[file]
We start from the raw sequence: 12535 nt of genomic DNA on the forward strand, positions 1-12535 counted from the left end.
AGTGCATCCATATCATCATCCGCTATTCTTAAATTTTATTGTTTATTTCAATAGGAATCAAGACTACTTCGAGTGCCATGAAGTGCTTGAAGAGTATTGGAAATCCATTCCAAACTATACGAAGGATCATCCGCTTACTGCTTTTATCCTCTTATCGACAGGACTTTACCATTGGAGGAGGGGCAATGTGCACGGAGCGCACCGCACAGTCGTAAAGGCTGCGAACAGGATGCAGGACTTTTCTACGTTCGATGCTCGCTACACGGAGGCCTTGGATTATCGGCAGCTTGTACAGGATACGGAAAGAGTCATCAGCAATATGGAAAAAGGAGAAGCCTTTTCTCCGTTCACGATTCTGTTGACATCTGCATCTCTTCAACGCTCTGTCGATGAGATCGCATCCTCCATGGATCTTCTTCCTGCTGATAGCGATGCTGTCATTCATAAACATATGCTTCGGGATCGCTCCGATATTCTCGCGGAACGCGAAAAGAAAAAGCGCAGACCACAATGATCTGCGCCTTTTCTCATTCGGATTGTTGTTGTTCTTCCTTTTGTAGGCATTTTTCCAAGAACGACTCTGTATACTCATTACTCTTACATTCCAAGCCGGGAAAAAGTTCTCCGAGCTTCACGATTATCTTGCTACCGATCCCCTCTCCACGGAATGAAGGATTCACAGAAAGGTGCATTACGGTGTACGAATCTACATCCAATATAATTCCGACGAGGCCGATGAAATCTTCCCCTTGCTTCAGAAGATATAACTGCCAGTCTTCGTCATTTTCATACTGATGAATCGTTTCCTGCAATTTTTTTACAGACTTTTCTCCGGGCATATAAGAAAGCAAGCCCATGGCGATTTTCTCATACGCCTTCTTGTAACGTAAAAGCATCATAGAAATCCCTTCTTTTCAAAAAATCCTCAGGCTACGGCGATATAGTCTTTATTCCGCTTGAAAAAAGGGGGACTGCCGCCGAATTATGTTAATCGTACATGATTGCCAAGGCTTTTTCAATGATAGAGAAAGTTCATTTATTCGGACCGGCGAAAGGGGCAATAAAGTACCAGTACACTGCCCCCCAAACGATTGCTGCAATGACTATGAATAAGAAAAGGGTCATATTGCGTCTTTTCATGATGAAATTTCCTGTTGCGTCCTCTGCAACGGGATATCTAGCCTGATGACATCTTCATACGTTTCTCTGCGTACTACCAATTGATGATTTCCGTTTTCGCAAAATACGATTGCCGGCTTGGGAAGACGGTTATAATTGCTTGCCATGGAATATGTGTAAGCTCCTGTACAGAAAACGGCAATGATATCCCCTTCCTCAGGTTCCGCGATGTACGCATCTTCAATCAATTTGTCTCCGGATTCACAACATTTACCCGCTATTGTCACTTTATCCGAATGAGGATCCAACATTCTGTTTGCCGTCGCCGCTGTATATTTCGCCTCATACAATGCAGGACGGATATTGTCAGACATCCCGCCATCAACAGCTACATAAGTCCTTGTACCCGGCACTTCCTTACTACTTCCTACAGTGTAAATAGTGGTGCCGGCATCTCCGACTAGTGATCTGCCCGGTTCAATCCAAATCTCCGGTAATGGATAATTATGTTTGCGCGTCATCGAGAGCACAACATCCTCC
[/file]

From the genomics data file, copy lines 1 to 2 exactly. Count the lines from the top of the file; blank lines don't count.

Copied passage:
We start from the raw sequence: 12535 nt of genomic DNA on the forward strand, positions 1-12535 counted from the left end.
AGTGCATCCATATCATCATCCGCTATTCTTAAATTTTATTGTTTATTTCAATAGGAATCAAGACTACTTCGAGTGCCATGAAGTGCTTGAAGAGTATTGGAAATCCATTCCAAACTATACGAAGGATCATCCGCTTACTGCTTTTATCCTCTTATCGACAGGACTTTACCATTGGAGGAGGGGCAATGTGCACGGAGCGCACCGCACAGTCGTAAAGGCTGCGAACAGGATGCAGGACTTTTCTACGTTCGATGCTCGCTACACGGAGGCCTTGGATTATCGGCAGCTTGTACAGGATACGGAAAGAGTCATCAGCAATATGGAAAAAGGAGAAGCCTTTTCTCCGTTCACGATTCTGTTGACATCTGCATCTCTTCAACGCTCTGTCGATGAGATCGCATCCTCCATGGATCTTCTTCCTGCTGATAGCGATGCTGTCATTCATAAACATATGCTTCGGGATCGCTCCGATATTCTCGCGGAACGCGAAAAGAAAAAGCGCAGACCACAATGATCTGCGCCTTTTCTCATTCGGATTGTTGTTGTTCTTCCTTTTGTAGGCATTTTTCCAAGAACGACTCTGTATACTCATTACTCTTACATTCCAAGCCGGGAAAAAGTTCTCCGAGCTTCACGATTATCTTGCTACCGATCCCCTCTCCACGGAATGAAGGATTCACAGAAAGGTGCATTACGGTGTACGAATCTACATCCAATATAATTCCGACGAGGCCGATGAAATCTTCCCCTTGCTTCAGAAGATATAACTGCCAGTCTTCGTCATTTTCATACTGATGAATCGTTTCCTGCAATTTTTTTACAGACTTTTCTCCGGGCATATAAGAAAGCAAGCCCATGGCGATTTTCTCATACGCCTTCTTGTAACGTAAAAGCATCATAGAAATCCCTTCTTTTCAAAAAATCCTCAGGCTACGGCGATATAGTCTTTATTCCGCTTGAAAAAAGGGGGACTGCCGCCGAATTATGTTAATCGTACATGATTGCCAAGGCTTTTTCAATGATAGAGAAAGTTCATTTATTCGGACCGGCGAAAGGGGCAATAAAGTACCAGTACACTGCCCCCCAAACGATTGCTGCAATGACTATGAATAAGAAAAGGGTCATATTGCGTCTTTTCATGATGAAATTTCCTGTTGCGTCCTCTGCAACGGGATATCTAGCCTGATGACATCTTCATACGTTTCTCTGCGTACTACCAATTGATGATTTCCGTTTTCGCAAAATACGATTGCCGGCTTGGGAAGACGGTTATAATTGCTTGCCATGGAATATGTGTAAGCTCCTGTACAGAAAACGGCAATGATATCCCCTTCCTCAGGTTCCGCGATGTACGCATCTTCAATCAATTTGTCTCCGGATTCACAACATTTACCCGCTATTGTCACTTTATCCGAATGAGGATCCAACATTCTGTTTGCCGTCGCCGCTGTATATTTCGCCTCATACAATGCAGGACGGATATTGTCAGACATCCCGCCATCAACAGCTACATAAGTCCTTGTACCCGGCACTTCCTTACTACTTCCTACAGTGTAAATAGTGGTGCCGGCATCTCCGACTAGTGATCTGCCCGGTTCAATCCAAATCTCCGGTAATGGATAATTATGTTTGCGCGTCATCGAGAGCACAACATCCTCC